Zoe Sorrell

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“A profoundly gifted and innovative flutist” (Pittsburgh in the Round), Zoe Sorrell (she/her) is a performer, educator, and skeptic who is committed to the intersection of classical music and community care.
Zoe believes that in order to decolonize classical music, musicians must refocus their energy on the communities they inhabit. Zoe is currently focused on shifting the paradigm at Westminster College, where she teaches flute, ethnomusicology, music appreciation, and music entrepreneurship; Chatham University, where she is flute faculty; and at the Winchester Thurston K12 school, where she teaches private lessons in piano and flute.
A 2015 Pittsburgh transplant, Zoe feels an immense sense of responsibility to the city of black and gold, and practices good citizenship through her roles with the Pittsburgh Festival of New Music and Make Music Pittsburgh. For four years, Zoe directed and performed with NAT 28, the new music ensemble responsible for the Pittsburgh Composers’ Project, which provides performance opportunities for local composers.
When performing, the flute is a conduit through which Zoe expresses and explores crises of social and environmental justice. Her Syrinx Project is a “stunning, cohesive” (Pittsburgh in the Round) multidisciplinary series that tells the stories of mythological women through lenses of contemporary feminism. The Syrinx Project was a featured performance at the Pittsburgh Festival of New Music 2016 and was named Best Music Production at the Pittsburgh Fringe Festival 2019. This intense fascination with feminist storytelling was expanded into a solo flute album entitled My Own Route, which will be released in the fall of 2020.
Zoe is a lifelong student of equity, accessibility, and inclusion and is personally and professionally committed to the work of undoing the racism, patriarchy, ableism, and capitalism upon which the classical music industry is founded. She owes much of her success to the education she received at Oberlin Conservatory and Carnegie Mellon University, where she received degrees in flute performance and English literature. In addition to being a musician, Zoe is a yogi, gardener, reader, animal lover, partner, daughter, sister, and granddaughter.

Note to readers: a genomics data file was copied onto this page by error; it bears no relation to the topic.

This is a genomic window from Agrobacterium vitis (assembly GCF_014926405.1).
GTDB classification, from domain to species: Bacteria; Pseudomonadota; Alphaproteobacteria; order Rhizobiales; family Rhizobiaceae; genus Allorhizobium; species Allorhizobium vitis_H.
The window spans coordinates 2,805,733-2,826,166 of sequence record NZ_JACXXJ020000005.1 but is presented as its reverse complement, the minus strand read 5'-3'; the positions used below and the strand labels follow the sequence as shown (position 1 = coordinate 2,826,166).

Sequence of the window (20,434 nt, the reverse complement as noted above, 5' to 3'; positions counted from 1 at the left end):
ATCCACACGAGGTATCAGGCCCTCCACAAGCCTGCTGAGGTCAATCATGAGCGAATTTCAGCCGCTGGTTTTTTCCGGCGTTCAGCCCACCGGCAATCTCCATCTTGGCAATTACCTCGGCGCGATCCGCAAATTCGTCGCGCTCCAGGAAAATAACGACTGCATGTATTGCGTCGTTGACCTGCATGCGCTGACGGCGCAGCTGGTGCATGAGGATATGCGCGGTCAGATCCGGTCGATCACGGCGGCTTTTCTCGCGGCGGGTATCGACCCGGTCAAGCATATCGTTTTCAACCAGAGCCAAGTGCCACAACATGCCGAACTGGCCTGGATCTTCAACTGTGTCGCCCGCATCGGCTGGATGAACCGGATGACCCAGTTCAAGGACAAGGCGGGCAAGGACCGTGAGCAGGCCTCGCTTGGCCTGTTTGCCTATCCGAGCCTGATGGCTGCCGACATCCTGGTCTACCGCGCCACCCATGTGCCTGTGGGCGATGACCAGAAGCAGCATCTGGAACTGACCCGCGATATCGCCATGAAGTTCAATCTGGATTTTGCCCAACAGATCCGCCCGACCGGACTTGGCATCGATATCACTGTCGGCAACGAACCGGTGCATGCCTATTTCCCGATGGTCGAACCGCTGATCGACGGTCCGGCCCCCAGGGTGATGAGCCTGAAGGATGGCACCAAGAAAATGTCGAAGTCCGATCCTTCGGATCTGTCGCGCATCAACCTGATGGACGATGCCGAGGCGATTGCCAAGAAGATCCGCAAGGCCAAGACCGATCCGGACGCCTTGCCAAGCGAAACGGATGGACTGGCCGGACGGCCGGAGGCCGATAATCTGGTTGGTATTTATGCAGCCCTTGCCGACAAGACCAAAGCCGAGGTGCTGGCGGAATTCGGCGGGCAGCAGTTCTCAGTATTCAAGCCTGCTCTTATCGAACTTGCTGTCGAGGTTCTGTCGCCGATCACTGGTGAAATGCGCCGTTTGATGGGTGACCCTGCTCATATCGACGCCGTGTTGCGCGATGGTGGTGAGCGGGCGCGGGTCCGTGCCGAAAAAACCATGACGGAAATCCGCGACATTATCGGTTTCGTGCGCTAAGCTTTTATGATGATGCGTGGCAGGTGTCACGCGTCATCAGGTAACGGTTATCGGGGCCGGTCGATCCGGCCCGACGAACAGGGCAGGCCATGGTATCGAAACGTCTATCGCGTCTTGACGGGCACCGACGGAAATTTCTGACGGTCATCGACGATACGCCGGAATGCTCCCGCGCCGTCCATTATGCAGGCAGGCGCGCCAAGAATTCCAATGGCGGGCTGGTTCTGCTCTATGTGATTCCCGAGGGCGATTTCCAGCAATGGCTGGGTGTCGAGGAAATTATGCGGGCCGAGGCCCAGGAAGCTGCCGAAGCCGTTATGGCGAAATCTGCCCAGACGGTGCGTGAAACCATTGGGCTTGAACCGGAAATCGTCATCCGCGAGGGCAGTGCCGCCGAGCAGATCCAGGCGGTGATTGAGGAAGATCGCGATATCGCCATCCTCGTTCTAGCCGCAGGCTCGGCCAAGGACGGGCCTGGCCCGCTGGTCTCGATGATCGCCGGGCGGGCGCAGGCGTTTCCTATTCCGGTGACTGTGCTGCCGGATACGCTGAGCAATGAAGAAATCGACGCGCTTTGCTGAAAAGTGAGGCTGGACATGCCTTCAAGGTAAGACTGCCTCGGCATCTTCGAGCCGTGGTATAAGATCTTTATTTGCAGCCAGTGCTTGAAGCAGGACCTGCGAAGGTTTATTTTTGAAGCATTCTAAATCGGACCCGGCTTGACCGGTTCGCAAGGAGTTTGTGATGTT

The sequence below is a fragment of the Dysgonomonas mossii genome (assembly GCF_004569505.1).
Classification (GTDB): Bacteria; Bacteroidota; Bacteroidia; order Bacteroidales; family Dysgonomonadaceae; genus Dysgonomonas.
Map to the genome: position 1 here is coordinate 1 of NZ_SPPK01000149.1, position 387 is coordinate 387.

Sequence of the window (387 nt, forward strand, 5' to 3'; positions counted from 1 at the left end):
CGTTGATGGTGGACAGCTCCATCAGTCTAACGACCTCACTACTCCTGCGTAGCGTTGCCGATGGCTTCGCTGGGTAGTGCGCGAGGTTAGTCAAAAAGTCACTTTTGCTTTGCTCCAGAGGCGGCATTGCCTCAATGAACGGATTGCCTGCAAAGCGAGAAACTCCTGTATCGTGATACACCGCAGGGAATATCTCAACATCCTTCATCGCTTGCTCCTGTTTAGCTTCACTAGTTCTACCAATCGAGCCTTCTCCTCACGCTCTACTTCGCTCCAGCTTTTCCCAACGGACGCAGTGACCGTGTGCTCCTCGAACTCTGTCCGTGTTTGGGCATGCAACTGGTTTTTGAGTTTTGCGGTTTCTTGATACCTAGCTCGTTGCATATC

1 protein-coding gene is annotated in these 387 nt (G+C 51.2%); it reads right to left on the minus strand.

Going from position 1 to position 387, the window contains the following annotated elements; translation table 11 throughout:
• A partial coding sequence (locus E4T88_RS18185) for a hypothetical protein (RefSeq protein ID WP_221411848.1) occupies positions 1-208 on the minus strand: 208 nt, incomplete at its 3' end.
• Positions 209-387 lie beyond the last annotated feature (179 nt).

Isaac Schankler

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Isaac Schankler is a composer, accordionist, and electronic musician living in Los Angeles. Schankler’s recent album Because Patterns, released on Aerocade Music in 2019, has been lauded as “beautiful, algorithmic, organic, dystopian” (I Care If You Listen) and “remarkable listening… a new benchmark” (Sequenza21). Their music has also been described as “ingenious” (The Artificialist), “masterfully composed” (Boston Musical Intelligencer), and “the antidote to sentimentality” (LA Times).
Schankler’s recent music also includes works for Autoduplicity, Nouveau Classical Project, the Ray-Kallay Duo, Friction Quartet, gnarwhallaby, and the Los Angeles Percussion Quartet. Additionally, Schankler has written music for critically acclaimed and award-winning video games, including Ladykiller in a Bind, Analogue: A Hate Story, and Depression Quest.
Schankler is the artistic director of the concert series People Inside Electronics, and Assistant Professor of Music at Cal Poly Pomona, where they teach composition and music technology.